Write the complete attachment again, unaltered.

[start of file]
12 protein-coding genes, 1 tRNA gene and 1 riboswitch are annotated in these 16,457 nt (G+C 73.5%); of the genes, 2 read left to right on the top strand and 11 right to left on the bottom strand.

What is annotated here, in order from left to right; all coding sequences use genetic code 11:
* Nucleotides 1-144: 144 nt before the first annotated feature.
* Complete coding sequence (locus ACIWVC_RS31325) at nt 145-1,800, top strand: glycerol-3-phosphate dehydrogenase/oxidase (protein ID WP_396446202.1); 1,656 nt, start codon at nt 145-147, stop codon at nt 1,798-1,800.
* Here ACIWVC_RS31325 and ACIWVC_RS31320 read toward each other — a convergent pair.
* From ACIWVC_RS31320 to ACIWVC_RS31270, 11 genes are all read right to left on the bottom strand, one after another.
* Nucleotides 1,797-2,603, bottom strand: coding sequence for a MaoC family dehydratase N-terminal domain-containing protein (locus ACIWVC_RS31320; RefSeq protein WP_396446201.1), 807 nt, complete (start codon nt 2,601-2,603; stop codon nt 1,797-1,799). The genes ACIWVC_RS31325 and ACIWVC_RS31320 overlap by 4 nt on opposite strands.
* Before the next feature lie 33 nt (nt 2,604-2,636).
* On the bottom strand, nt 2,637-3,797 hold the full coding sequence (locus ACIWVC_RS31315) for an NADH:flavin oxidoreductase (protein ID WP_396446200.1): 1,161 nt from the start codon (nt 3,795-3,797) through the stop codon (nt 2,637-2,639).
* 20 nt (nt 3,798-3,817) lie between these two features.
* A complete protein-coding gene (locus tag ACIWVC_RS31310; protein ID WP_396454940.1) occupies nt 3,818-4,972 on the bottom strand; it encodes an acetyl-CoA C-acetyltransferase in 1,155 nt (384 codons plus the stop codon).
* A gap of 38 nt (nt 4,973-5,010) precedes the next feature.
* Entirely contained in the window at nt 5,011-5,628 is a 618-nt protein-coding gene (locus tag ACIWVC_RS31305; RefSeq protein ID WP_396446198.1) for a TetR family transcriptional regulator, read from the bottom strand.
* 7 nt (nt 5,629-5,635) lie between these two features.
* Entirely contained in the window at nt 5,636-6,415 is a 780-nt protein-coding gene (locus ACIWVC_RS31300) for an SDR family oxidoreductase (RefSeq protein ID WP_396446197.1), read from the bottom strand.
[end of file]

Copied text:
12 protein-coding genes, 1 tRNA gene and 1 riboswitch are annotated in these 16,457 nt (G+C 73.5%); of the genes, 2 read left to right on the top strand and 11 right to left on the bottom strand.

What is annotated here, in order from left to right; all coding sequences use genetic code 11:
* Nucleotides 1-144: 144 nt before the first annotated feature.
* Complete coding sequence (locus ACIWVC_RS31325) at nt 145-1,800, top strand: glycerol-3-phosphate dehydrogenase/oxidase (protein ID WP_396446202.1); 1,656 nt, start codon at nt 145-147, stop codon at nt 1,798-1,800.
* Here ACIWVC_RS31325 and ACIWVC_RS31320 read toward each other — a convergent pair.
* From ACIWVC_RS31320 to ACIWVC_RS31270, 11 genes are all read right to left on the bottom strand, one after another.
* Nucleotides 1,797-2,603, bottom strand: coding sequence for a MaoC family dehydratase N-terminal domain-containing protein (locus ACIWVC_RS31320; RefSeq protein WP_396446201.1), 807 nt, complete (start codon nt 2,601-2,603; stop codon nt 1,797-1,799). The genes ACIWVC_RS31325 and ACIWVC_RS31320 overlap by 4 nt on opposite strands.
* Before the next feature lie 33 nt (nt 2,604-2,636).
* On the bottom strand, nt 2,637-3,797 hold the full coding sequence (locus ACIWVC_RS31315) for an NADH:flavin oxidoreductase (protein ID WP_396446200.1): 1,161 nt from the start codon (nt 3,795-3,797) through the stop codon (nt 2,637-2,639).
* 20 nt (nt 3,798-3,817) lie between these two features.
* A complete protein-coding gene (locus tag ACIWVC_RS31310; protein ID WP_396454940.1) occupies nt 3,818-4,972 on the bottom strand; it encodes an acetyl-CoA C-acetyltransferase in 1,155 nt (384 codons plus the stop codon).
* A gap of 38 nt (nt 4,973-5,010) precedes the next feature.
* Entirely contained in the window at nt 5,011-5,628 is a 618-nt protein-coding gene (locus tag ACIWVC_RS31305; RefSeq protein ID WP_396446198.1) for a TetR family transcriptional regulator, read from the bottom strand.
* 7 nt (nt 5,629-5,635) lie between these two features.
* Entirely contained in the window at nt 5,636-6,415 is a 780-nt protein-coding gene (locus ACIWVC_RS31300) for an SDR family oxidoreductase (RefSeq protein ID WP_396446197.1), read from the bottom strand.